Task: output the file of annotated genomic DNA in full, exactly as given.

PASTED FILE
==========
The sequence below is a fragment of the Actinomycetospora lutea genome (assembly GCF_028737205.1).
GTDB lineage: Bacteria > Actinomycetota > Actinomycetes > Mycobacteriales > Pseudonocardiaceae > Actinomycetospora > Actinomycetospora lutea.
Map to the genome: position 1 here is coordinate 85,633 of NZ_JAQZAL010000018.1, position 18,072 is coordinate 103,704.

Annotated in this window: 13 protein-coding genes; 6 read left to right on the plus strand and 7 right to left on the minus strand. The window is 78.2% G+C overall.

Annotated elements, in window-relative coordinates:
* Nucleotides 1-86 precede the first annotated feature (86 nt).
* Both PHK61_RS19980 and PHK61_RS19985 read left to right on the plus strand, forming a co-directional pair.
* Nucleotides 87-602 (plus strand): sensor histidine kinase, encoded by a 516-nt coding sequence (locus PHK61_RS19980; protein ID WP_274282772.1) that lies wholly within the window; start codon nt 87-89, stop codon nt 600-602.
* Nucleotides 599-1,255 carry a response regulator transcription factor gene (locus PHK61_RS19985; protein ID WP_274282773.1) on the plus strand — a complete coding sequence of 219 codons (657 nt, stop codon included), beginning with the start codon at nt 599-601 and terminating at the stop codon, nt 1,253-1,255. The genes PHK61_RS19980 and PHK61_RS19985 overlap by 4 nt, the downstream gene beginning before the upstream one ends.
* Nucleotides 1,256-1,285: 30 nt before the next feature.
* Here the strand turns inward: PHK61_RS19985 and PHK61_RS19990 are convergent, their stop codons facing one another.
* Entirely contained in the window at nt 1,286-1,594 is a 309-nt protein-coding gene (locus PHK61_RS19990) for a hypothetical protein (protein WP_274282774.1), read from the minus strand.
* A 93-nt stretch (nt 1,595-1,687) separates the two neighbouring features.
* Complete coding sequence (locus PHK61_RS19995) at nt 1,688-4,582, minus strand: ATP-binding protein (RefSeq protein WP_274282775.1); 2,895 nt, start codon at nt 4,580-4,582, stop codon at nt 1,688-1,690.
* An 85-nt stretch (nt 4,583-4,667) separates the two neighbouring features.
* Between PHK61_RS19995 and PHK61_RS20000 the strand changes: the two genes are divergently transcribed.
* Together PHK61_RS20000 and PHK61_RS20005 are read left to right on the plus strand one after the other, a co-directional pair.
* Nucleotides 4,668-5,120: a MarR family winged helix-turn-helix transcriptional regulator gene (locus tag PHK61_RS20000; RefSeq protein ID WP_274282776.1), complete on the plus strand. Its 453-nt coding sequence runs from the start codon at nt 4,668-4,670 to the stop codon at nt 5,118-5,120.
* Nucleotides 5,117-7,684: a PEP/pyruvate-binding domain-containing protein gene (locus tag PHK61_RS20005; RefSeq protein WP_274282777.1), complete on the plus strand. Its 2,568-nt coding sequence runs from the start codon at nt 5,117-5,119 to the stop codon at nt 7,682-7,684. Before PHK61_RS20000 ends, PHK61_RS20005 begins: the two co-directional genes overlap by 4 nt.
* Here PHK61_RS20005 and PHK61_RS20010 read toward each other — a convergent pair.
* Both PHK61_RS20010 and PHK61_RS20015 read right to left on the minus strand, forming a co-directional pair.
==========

The sequence below is a fragment of the Actinomycetospora lutea genome (assembly GCF_028737205.1).
GTDB lineage: Bacteria > Actinomycetota > Actinomycetes > Mycobacteriales > Pseudonocardiaceae > Actinomycetospora > Actinomycetospora lutea.
Map to the genome: position 1 here is coordinate 85,633 of NZ_JAQZAL010000018.1, position 18,072 is coordinate 103,704.

Annotated in this window: 13 protein-coding genes; 6 read left to right on the plus strand and 7 right to left on the minus strand. The window is 78.2% G+C overall.

Annotated elements, in window-relative coordinates:
* Nucleotides 1-86 precede the first annotated feature (86 nt).
* Both PHK61_RS19980 and PHK61_RS19985 read left to right on the plus strand, forming a co-directional pair.
* Nucleotides 87-602 (plus strand): sensor histidine kinase, encoded by a 516-nt coding sequence (locus PHK61_RS19980; protein ID WP_274282772.1) that lies wholly within the window; start codon nt 87-89, stop codon nt 600-602.
* Nucleotides 599-1,255 carry a response regulator transcription factor gene (locus PHK61_RS19985; protein ID WP_274282773.1) on the plus strand — a complete coding sequence of 219 codons (657 nt, stop codon included), beginning with the start codon at nt 599-601 and terminating at the stop codon, nt 1,253-1,255. The genes PHK61_RS19980 and PHK61_RS19985 overlap by 4 nt, the downstream gene beginning before the upstream one ends.
* Nucleotides 1,256-1,285: 30 nt before the next feature.
* Here the strand turns inward: PHK61_RS19985 and PHK61_RS19990 are convergent, their stop codons facing one another.
* Entirely contained in the window at nt 1,286-1,594 is a 309-nt protein-coding gene (locus PHK61_RS19990) for a hypothetical protein (protein WP_274282774.1), read from the minus strand.
* A 93-nt stretch (nt 1,595-1,687) separates the two neighbouring features.
* Complete coding sequence (locus PHK61_RS19995) at nt 1,688-4,582, minus strand: ATP-binding protein (RefSeq protein WP_274282775.1); 2,895 nt, start codon at nt 4,580-4,582, stop codon at nt 1,688-1,690.
* An 85-nt stretch (nt 4,583-4,667) separates the two neighbouring features.
* Between PHK61_RS19995 and PHK61_RS20000 the strand changes: the two genes are divergently transcribed.
* Together PHK61_RS20000 and PHK61_RS20005 are read left to right on the plus strand one after the other, a co-directional pair.
* Nucleotides 4,668-5,120: a MarR family winged helix-turn-helix transcriptional regulator gene (locus tag PHK61_RS20000; RefSeq protein ID WP_274282776.1), complete on the plus strand. Its 453-nt coding sequence runs from the start codon at nt 4,668-4,670 to the stop codon at nt 5,118-5,120.
* Nucleotides 5,117-7,684: a PEP/pyruvate-binding domain-containing protein gene (locus tag PHK61_RS20005; RefSeq protein WP_274282777.1), complete on the plus strand. Its 2,568-nt coding sequence runs from the start codon at nt 5,117-5,119 to the stop codon at nt 7,682-7,684. Before PHK61_RS20000 ends, PHK61_RS20005 begins: the two co-directional genes overlap by 4 nt.
* Here PHK61_RS20005 and PHK61_RS20010 read toward each other — a convergent pair.
* Both PHK61_RS20010 and PHK61_RS20015 read right to left on the minus strand, forming a co-directional pair.